4. Open up your mind.
Delving into a new interest is great way for coming up with innovative ideas and thinking differently about your work and life. Opening up your mind can alter the structure of your brain, easing the pain of work responsibilities that have become tedious. Various studies have found that meditation and other forms of relaxation have the ability to mold your brain and create new cells and pathways. One of the more popular classes offered at Google called Search Inside Yourself focuses on what’s happening in your brain when you have different emotions, allowing you to better reflect on emotions instead of react to them. This skill is crucial to have if you are feeling overwhelmed or your work has become tiresome and dull.
5. Know that you’ll never be ready — so do what makes you happy.
When you think about what you want your life to look like in 20 years, what scenario would make you proud and happy? Is it a different position? Is it a new career? If this is the case, there is no better time to make your move than now. If you wait until you’re ready, it’s already too late. Think about the people who started before they were ready. Before Richard Branson became the business magnate he is today, he was a 16-year-old high school dropout looking to start a small student magazine. His small and humble recording studio became a massive record label and hundreds of companies followed shortly after.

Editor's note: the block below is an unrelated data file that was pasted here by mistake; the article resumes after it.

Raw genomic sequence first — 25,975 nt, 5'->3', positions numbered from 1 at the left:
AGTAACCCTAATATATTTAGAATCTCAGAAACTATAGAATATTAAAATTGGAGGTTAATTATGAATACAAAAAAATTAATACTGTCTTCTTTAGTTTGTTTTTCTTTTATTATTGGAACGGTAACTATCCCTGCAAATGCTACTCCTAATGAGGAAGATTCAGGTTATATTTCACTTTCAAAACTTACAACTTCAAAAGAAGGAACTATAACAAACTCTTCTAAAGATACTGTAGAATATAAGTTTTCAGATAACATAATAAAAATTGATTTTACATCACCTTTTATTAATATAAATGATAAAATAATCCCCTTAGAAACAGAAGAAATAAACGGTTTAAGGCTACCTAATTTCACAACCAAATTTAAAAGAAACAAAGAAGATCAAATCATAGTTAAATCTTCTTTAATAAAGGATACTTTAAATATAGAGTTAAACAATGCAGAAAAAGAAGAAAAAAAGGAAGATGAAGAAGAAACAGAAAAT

Whatever it is that you think will make you most happy, focus your energy on figuring out how to get there. Consider creating a career plan on Google Doc so that you can continuously add to this plan, look back on what you wanted five years ago, and see how far you’ve come.
When work is so much a part of your life, hating the job you’re in can be hard to live with. While some feelings may come and go, if the funk you’re in seems to exist more often than not, take steps to shift your life in the direction you think will make you happiest. Remember, our careers are no longer something that most of us can leave at the office, so it’s important to identify your career funk quickly and climb out of it effectively.